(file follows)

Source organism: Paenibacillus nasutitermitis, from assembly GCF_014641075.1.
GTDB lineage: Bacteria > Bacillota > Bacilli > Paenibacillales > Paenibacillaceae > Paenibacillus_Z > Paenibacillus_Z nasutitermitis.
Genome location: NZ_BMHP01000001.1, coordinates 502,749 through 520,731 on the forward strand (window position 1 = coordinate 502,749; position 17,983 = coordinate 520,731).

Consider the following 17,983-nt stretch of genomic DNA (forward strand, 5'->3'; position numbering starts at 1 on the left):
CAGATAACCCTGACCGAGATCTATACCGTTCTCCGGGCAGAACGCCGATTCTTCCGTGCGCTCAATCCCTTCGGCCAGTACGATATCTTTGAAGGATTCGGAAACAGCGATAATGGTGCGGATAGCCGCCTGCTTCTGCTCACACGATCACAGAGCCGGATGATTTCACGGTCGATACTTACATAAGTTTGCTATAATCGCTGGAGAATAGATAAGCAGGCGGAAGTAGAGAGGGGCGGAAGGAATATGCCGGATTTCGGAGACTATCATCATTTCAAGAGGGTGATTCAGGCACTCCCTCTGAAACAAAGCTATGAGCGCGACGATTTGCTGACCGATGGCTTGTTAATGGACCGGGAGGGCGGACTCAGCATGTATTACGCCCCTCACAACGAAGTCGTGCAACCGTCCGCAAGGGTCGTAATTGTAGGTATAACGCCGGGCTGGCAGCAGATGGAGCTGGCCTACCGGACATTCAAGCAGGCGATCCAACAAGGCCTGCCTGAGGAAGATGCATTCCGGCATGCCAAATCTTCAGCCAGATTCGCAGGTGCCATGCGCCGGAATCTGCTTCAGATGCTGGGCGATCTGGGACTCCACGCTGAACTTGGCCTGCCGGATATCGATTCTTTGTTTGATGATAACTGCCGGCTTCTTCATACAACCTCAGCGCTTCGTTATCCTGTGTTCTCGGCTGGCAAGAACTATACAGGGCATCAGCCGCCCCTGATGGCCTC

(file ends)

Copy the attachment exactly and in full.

Source organism: Paenibacillus nasutitermitis, from assembly GCF_014641075.1.
GTDB lineage: Bacteria > Bacillota > Bacilli > Paenibacillales > Paenibacillaceae > Paenibacillus_Z > Paenibacillus_Z nasutitermitis.
Genome location: NZ_BMHP01000001.1, coordinates 502,749 through 520,731 on the forward strand (window position 1 = coordinate 502,749; position 17,983 = coordinate 520,731).

Consider the following 17,983-nt stretch of genomic DNA (forward strand, 5'->3'; position numbering starts at 1 on the left):
CAGATAACCCTGACCGAGATCTATACCGTTCTCCGGGCAGAACGCCGATTCTTCCGTGCGCTCAATCCCTTCGGCCAGTACGATATCTTTGAAGGATTCGGAAACAGCGATAATGGTGCGGATAGCCGCCTGCTTCTGCTCACACGATCACAGAGCCGGATGATTTCACGGTCGATACTTACATAAGTTTGCTATAATCGCTGGAGAATAGATAAGCAGGCGGAAGTAGAGAGGGGCGGAAGGAATATGCCGGATTTCGGAGACTATCATCATTTCAAGAGGGTGATTCAGGCACTCCCTCTGAAACAAAGCTATGAGCGCGACGATTTGCTGACCGATGGCTTGTTAATGGACCGGGAGGGCGGACTCAGCATGTATTACGCCCCTCACAACGAAGTCGTGCAACCGTCCGCAAGGGTCGTAATTGTAGGTATAACGCCGGGCTGGCAGCAGATGGAGCTGGCCTACCGGACATTCAAGCAGGCGATCCAACAAGGCCTGCCTGAGGAAGATGCATTCCGGCATGCCAAATCTTCAGCCAGATTCGCAGGTGCCATGCGCCGGAATCTGCTTCAGATGCTGGGCGATCTGGGACTCCACGCTGAACTTGGCCTGCCGGATATCGATTCTTTGTTTGATGATAACTGCCGGCTTCTTCATACAACCTCAGCGCTTCGTTATCCTGTGTTCTCGGCTGGCAAGAACTATACAGGGCATCAGCCGCCCCTGATGGCCTC